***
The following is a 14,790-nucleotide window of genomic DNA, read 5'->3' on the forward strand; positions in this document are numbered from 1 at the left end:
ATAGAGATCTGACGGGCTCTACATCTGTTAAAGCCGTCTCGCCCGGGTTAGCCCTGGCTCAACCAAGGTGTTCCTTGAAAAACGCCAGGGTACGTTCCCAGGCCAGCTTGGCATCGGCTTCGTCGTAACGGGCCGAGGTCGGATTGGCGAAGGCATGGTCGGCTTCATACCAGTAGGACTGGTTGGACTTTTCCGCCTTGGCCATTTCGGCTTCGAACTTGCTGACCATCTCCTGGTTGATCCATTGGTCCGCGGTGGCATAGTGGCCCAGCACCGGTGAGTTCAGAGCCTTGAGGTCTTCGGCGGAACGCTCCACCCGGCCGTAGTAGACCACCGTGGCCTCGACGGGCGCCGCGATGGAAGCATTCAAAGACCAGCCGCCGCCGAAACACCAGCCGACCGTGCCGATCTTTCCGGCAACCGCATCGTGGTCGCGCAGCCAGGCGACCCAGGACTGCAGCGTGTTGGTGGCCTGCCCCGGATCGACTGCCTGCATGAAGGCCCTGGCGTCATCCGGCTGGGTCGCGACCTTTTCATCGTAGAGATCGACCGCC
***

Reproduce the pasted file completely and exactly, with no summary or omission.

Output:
The following is a 14,790-nucleotide window of genomic DNA, read 5'->3' on the forward strand; positions in this document are numbered from 1 at the left end:
ATAGAGATCTGACGGGCTCTACATCTGTTAAAGCCGTCTCGCCCGGGTTAGCCCTGGCTCAACCAAGGTGTTCCTTGAAAAACGCCAGGGTACGTTCCCAGGCCAGCTTGGCATCGGCTTCGTCGTAACGGGCCGAGGTCGGATTGGCGAAGGCATGGTCGGCTTCATACCAGTAGGACTGGTTGGACTTTTCCGCCTTGGCCATTTCGGCTTCGAACTTGCTGACCATCTCCTGGTTGATCCATTGGTCCGCGGTGGCATAGTGGCCCAGCACCGGTGAGTTCAGAGCCTTGAGGTCTTCGGCGGAACGCTCCACCCGGCCGTAGTAGACCACCGTGGCCTCGACGGGCGCCGCGATGGAAGCATTCAAAGACCAGCCGCCGCCGAAACACCAGCCGACCGTGCCGATCTTTCCGGCAACCGCATCGTGGTCGCGCAGCCAGGCGACCCAGGACTGCAGCGTGTTGGTGGCCTGCCCCGGATCGACTGCCTGCATGAAGGCCCTGGCGTCATCCGGCTGGGTCGCGACCTTTTCATCGTAGAGATCGACCGCC